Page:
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Currency toll on fine dining

New Delhi, Sept. 1: Fine dining restaurants have witnessed a decline in footfall with the fall in the value of the rupee.

A study commissioned by industry chamber Assocham says fine dining restaurants have been reporting up to a 20 per cent fall in customers over the last three months. Menus at restaurants specialising in global fares have become costlier with a rise in the prices of raw materials such as New Zealand meat, Thai spices, and Southeast Asian fishes.

However, niche businesses offering local cuisine are bucking the trend.

“The declining rupee has impacted the business by increasing the cost of imported food, liquor and equipment used in restaurants,” said Samir Kuckreja, president of the National Restaurant Association of India.

According to hoteliers, expenditure on fine dining is a discretionary activity, which has been impacted not only by rising costs of imports but also the sluggish economy and overall high inflation.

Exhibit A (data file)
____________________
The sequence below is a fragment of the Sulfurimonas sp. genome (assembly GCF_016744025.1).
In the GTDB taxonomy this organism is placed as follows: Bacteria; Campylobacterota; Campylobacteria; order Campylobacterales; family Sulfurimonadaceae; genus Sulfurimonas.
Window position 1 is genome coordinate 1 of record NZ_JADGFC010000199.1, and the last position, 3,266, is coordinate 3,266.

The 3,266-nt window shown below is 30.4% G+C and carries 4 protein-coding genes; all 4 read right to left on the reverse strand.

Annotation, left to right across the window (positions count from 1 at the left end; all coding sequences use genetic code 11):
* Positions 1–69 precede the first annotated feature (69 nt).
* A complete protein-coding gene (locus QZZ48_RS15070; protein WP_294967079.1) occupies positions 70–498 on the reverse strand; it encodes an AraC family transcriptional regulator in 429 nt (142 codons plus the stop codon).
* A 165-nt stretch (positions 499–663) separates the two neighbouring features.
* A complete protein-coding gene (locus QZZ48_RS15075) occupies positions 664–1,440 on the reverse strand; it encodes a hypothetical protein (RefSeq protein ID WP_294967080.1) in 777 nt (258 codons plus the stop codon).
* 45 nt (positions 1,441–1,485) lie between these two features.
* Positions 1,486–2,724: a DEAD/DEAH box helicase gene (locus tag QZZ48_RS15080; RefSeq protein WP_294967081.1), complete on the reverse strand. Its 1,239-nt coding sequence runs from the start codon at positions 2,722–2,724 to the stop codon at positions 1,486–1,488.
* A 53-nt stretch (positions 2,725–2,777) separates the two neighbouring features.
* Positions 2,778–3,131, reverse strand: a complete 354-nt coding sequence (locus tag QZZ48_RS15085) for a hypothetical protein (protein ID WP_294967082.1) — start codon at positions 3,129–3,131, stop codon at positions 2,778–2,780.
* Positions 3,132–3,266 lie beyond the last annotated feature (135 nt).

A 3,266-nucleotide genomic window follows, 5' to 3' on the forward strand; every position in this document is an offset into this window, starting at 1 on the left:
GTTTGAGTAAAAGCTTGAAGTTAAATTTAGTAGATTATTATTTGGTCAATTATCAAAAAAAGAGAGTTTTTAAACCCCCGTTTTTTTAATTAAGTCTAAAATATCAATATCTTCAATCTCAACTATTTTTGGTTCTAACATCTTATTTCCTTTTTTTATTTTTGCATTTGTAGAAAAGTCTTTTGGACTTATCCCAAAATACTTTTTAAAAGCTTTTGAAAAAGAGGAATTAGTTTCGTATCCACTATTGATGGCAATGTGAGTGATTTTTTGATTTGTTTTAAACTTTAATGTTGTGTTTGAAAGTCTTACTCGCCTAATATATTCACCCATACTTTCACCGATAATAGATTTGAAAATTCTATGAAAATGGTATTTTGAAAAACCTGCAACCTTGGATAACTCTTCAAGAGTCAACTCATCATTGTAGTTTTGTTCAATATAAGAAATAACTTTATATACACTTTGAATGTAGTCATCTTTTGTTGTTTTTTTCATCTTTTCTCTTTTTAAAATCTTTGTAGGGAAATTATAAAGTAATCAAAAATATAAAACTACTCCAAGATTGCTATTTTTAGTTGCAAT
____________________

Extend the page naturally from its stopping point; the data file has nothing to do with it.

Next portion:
“These factors lower the propensity to spend on dining out and entertainment and thus create pressure on the industry,” Kuckreja said.

Up to 60 per cent of the ingredients used in specialty restaurants are imported and do not have local substitutes. According to industry experts, imported ingredients account for 45-60 per cent of the food cost of specialty restaurants depending on its cuisine.

“Any ingredient that is imported has become expensive by as much as 32 per cent. Restaurants are cutting down on ingredients such as truffle oil, porcini mushrooms and other niche ingredients. At a recent meeting, a restaurant chain chef said they might cut down the menu and reduce the number of items. I do not see the scenario changing this festive season and we would have to cut down on exports,” said Uday Chugh, managing director, Virddhi Specialty Foods, which specialises in importing and selling food and cooking ingredients.

He said this year the firm had not received any pre-orders for corporate gifts.

However, niche restaurants, specialising in Indian cuisine are bucking the trend. “As we use all localised ingredients, the rupee depreciation has not affected us. Our footfalls have not gone down as we are a niche Indian cuisine chain ... our clientele does not feel the pinch of the rupee crisis,” said Monish Gujral, chairman, Moti Mahal Delux Management Services Private Limited, which runs a chain specialising in Punjabi-North Indian cuisine.

 
 
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